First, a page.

Dayton schools change busing again, cancel 5-year RTA contract

Ponitz Career Technology Center students board a Greater Dayton Regional Transit Authority bus after dismissal Tuesday. Since Aug. 12, high school students have been able to use Dayton Public Schools-paid RTA passes to ride existing routes to and from school. Starting Monday, RTA will run “limited service” routes specifically designed to serve the high schools. CHRIS STEWART / STAFF

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Ponitz Career Technology Center students board a Greater Dayton Regional Transit Authority bus after dismissal Tuesday. Since Aug. 12, high school students have been able to use Dayton Public Schools-paid RTA passes to ride existing routes to and from school. Starting Monday, RTA will run “limited service” routes specifically designed to serve the high schools. CHRIS STEWART / STAFF

After one year, Dayton Public Schools has terminated its five-year, multimillion-dollar contract that pays RTA to bus high school students. Now the school district is looking for another long-term solution to its busing efficiency problems.

Up until the coronavirus-related shutdowns in mid-March, DPS was busing kindergarten through eighth-grade students on district yellow buses, while high schoolers rode limited-service RTA routes designed specifically for their schools.

Explore2019: DPS, RTA explain limited service route system

That RTA contract had just started in fall 2019, with DPS paying RTA about $800,000 to upgrade 32 buses, plus about $3 million per year for the actual busing service.

But DPS Superintendent Elizabeth Lolli told the school board this week that the RTA contract has been terminated. She said there were COVID-closure reasons, as well as return-on-investment reasons.

“Our hope that by providing bus passes we could increase our high school attendance didn’t really pan out,” Lolli told the board. “So at this point in time, there is no plan to reinstitute high school busing.”

The data Lolli gave the school board showed high school attendance did rise in 2019-20, but only enough to make up for a downward blip the year before.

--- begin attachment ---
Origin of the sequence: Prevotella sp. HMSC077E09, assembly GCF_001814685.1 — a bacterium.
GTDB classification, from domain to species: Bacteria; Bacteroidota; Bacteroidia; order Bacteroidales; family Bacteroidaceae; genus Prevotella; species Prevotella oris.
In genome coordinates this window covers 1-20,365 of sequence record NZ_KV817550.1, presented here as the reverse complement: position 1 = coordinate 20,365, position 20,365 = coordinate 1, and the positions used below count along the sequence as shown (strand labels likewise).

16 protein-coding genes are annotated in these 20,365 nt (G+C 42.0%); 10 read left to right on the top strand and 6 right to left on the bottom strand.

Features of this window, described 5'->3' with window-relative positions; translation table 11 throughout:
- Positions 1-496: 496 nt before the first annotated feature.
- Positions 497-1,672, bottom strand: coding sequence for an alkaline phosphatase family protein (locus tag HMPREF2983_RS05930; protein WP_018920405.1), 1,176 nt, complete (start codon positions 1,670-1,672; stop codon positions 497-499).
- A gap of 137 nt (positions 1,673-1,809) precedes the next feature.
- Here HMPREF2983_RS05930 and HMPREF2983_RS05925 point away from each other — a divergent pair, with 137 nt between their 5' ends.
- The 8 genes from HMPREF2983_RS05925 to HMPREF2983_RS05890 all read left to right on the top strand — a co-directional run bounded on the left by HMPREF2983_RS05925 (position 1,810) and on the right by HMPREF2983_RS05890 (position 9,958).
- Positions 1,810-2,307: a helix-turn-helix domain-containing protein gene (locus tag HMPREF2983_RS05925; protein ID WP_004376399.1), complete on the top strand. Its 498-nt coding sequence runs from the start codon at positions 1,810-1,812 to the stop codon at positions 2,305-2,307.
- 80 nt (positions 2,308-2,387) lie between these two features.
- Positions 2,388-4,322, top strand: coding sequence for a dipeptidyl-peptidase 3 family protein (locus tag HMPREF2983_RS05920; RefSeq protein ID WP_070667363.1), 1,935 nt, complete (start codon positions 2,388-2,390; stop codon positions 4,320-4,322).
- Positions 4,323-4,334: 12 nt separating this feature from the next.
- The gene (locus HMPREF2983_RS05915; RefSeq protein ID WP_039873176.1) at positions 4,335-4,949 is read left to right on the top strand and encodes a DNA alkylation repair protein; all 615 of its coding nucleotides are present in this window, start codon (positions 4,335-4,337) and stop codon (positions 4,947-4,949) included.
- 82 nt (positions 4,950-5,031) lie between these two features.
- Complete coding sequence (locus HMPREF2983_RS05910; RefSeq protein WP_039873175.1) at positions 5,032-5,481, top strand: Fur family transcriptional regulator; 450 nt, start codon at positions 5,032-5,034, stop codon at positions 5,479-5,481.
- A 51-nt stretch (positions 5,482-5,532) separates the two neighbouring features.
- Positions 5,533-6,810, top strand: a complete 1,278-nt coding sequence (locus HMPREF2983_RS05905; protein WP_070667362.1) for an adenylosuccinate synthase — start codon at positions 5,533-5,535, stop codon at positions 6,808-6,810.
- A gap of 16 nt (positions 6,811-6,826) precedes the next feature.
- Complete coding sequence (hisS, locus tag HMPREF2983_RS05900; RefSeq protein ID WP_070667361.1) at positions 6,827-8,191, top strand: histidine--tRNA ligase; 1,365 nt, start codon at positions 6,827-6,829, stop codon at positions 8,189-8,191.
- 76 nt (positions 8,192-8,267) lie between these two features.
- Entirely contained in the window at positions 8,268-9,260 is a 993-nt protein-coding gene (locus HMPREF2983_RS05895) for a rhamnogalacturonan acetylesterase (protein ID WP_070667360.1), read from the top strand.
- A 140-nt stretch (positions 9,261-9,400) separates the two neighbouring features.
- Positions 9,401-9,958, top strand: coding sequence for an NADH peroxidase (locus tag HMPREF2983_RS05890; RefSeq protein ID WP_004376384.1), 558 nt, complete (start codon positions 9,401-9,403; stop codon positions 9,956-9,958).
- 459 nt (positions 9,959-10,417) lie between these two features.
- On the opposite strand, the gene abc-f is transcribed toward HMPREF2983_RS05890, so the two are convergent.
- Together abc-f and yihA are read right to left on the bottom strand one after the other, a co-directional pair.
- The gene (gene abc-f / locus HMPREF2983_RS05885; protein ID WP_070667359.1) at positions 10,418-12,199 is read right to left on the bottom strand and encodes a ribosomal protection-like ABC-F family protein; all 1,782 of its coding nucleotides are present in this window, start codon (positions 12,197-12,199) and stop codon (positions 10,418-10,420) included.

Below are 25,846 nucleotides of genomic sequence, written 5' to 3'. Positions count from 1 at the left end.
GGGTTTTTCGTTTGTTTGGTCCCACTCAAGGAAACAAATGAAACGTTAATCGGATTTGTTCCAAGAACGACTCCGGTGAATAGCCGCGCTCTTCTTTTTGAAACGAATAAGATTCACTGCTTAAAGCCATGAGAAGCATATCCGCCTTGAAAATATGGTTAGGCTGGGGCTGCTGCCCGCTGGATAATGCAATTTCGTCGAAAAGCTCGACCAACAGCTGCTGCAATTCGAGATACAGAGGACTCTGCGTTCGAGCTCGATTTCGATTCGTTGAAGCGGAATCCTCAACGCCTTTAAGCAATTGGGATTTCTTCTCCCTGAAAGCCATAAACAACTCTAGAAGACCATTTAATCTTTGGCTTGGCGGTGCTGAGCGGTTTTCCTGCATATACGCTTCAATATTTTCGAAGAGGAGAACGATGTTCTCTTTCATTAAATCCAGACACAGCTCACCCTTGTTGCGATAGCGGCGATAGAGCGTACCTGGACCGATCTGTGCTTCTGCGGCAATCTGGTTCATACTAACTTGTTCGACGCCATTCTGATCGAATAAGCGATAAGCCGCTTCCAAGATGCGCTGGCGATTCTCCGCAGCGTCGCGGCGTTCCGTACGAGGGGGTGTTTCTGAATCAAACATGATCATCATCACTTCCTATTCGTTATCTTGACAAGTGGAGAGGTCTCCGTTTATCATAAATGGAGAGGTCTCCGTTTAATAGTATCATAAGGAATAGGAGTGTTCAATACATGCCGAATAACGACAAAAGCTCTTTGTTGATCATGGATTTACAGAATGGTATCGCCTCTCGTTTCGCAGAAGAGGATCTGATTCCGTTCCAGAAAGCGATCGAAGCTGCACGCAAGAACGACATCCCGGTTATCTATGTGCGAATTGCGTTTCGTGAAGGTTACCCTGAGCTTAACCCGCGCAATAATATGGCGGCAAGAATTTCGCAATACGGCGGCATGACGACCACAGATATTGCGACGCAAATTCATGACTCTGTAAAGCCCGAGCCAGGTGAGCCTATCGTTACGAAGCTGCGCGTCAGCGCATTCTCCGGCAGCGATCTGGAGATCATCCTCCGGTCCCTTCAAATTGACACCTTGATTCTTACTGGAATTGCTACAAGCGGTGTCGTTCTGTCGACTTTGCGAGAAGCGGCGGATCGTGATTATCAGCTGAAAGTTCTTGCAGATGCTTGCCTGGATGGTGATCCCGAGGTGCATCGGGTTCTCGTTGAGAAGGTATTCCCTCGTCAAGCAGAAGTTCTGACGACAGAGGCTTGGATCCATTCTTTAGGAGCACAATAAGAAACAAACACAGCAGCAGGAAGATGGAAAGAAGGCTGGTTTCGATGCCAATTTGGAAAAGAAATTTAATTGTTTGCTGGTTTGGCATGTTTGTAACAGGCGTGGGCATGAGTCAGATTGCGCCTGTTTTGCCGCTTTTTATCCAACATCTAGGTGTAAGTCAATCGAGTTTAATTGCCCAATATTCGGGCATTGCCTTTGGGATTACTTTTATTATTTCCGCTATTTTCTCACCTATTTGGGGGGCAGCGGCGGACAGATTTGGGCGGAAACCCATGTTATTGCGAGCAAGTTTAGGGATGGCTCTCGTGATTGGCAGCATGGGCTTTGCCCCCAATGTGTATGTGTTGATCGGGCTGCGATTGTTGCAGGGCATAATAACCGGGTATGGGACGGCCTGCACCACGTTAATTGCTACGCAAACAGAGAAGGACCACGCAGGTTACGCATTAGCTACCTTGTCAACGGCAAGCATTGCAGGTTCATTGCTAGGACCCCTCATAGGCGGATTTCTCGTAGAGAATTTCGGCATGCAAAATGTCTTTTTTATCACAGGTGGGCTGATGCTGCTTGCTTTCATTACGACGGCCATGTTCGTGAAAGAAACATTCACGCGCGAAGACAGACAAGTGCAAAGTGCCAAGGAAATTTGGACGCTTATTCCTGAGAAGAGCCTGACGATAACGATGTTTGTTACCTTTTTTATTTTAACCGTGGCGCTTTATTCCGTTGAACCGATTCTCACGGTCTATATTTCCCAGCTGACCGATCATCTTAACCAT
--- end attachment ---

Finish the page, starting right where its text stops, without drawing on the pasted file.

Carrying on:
Explore2019: School board approves busing plan but details unclear

Lolli said high school attendance was around 89% three straight years from 2015-18 when DPS did not offer high school busing. Then it dipped to 86% in 2018-19, in part triggering the decision to partner with RTA. Lolli said high school attendance was back to 89% in 2019-20 before the COVID closures, but “didn’t go any higher.”

The Dayton school district is doing all classes online for at least the first quarter. Lolli said when students return to in-person school, for the rest of 2020-21, the district will transport all kindergarten through eighth-grade students on district yellow buses, but will not offer high school transportation. That will apply to both DPS students as well as charter and private school students.

DPS has struggled with busing for years, both in hiring enough drivers and with on-time performance. Under Ohio law, public schools are also responsible for transporting K-8 students who live within district boundaries but attend charter or private schools, and in Dayton, that’s a big issue.

According to February state data, DPS had about 12,600 students attending its own 26 schools, another 6,700 students at charter schools (27 physical schools plus some online), and 3,000 students at more than 30 private schools.

ExploreLolli: We can't get our buses to buildings on time

“We still have to come up with a long-term solution because we can’t continue to bus the number of charter and non-public students we have,” Lolli said.

Lolli said DPS is currently “having conversations with companies” about busing, but said she couldn’t go into detail about those discussions. Some schools contract with outside companies like First Student to handle some busing needs.

School board President Mohamed Al-Hamdani said DPS chose the RTA model not just for attendance, but to alleviate some of the pressures on families — cost pressures of buying bus passes for high schoolers, or time pressures of trying to get kids to school and still get to work on time.

He urged Lolli to look into the possibility of providing paid high school bus passes for families who need them. Lolli said the district could consider that, but any option they offered to DPS families, legally would have to be offered to charter and private-school families, so there would have to be a “vetting system.”

ExploreJuly: Charter schools protest new DPS busing plan

In July, when DPS thought its students would be back in school this fall, the district had said all charter and private school students would ride the special RTA routes this year. But details of that plan were never formalized. Those charter and private school students who are doing in-person school have been riding DPS yellow buses in the past month.

Lolli said 90 total DPS bus drivers are currently employed, 64 of them driving those non-DPS routes and doing school lunch delivery to DPS families. Another 56 drivers were furloughed for the online school period.

RTA Executive Director Mark Donaghy said either RTA or DPS was able to terminate the five-year busing contract with 120 days notice, which DPS did. He said many of the 32 surplus buses RTA used will be sold, and staffing reductions will be handled through attrition.

“Given the situation this year, we’ve been working with (DPS) as we could,” Donaghy said. “In the spring we obviously stopped running service and we didn’t pursue any additional payment from them (after that).”

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